It seems one of the biggest unknowns for 2009 is who won’t launch a mobile software store.
I’ve been rooting around the new mobile version of the not-so-new Palm Software Store, powered in this case by PocketGear. For users, the Software Store is straightforward enough, with a solid variety of free and paid programs across most categories. For developers and content providers, it’s a reminder that Palm intends to compete with the like of Nokia, Google, Apple and RIM for their attention.
But this post isn’t just about Palm. It’s about mobile software stores… lots of them from all quarters. Service providers such as T-Mobile USA (web2go), O2 (Litmus) and Orange (an integrated cross-platform initiative) are also creating software store initiatives that will allow developers direct access to their subscribers.
Irrespective of these platforms’ merits and strategic objectives, you have to question the efficiency of a mobile market with tens of stores from numerous diverse participants. Will the market support a store on every corner, figuratively speaking? I think the answer’s a qualified yes.
Vodafone’s announcement last week of support for Android (covered by Geoff here) is tantamount to an endorsement of the Android Market store. Similarly, Nokia has won significant support for its Ovi services suite from Vodafone, TIM, T-Mobile, Orange and other influential network operators. Apple’s story is well reported, and there is every reason to believe a RIM offering will gain similar acceptance.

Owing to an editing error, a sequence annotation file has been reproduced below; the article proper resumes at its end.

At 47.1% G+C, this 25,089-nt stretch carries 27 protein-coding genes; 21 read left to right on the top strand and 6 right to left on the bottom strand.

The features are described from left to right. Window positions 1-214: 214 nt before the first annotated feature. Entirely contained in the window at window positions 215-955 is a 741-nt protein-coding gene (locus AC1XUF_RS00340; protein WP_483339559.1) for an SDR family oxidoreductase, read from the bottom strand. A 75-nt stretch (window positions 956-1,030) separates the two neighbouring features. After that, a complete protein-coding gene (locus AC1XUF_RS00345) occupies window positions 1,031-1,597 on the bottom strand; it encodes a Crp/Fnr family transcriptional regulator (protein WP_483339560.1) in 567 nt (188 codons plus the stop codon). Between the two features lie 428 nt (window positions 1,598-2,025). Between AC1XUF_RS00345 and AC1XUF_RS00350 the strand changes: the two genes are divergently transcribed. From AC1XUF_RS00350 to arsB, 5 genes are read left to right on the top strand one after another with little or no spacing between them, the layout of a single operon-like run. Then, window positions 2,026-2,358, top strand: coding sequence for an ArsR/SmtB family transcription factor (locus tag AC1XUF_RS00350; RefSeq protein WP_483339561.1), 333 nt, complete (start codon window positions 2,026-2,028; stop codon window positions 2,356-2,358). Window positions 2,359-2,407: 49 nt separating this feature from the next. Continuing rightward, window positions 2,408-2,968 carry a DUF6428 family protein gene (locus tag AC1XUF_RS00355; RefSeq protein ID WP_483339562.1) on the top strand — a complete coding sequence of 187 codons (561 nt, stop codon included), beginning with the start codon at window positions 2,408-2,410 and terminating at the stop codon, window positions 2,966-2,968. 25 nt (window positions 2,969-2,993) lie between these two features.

While terms of these agreements are closely guarded, it’s clear that service providers can command a share of revenue generated by the platforms. In this way, the network’s a “landlord” and the store a way to unite access to the short and long tail of third-party goods. The store assumes greater risk in terms of research and development, marketing, platform costs, aggregation costs and service introduction. The best of these will push up average revenue per user, and help carriers attract and retain high value subscribers. The worst will fail, with little impact on the network provider.
Conversely, initiatives such as Ovi, Android Market and the App Store establish control points for their owners’ strategies of reaching out directly to consumers. These initiatives are already creating vast new sources of information that will be applied to value-generating activities that are independent of the network provider. The offerings from T-Mobile USA, O2, and Orange don’t exclude third-party initiatives, but if successful they would go some way toward cutting out the middleman, be it Nokia, Google or Apple.
Assuming numerous me-too offerings in 2009, store owners run the risk that their offering will be indistinguishable from its competitors, unless, as Apple has shown, they retain tight control over the four P’s — product, pricing, promotion and placement. Most won’t have this luxury.
The rash of software store launches and announcements in 2008 (Google, Nokia, RIM, Palm, most operators) and the likelihood of more (Samsung, Microsoft, Access) are creating a new level of distribution complexity for developers and content providers. We’ll cover platform prioritization criteria for content providers in a future research piece.
I can state categorically that CCS Insight will not launch a mobile software store in the next 12 months. It seems, though, that we’ll be an exception.
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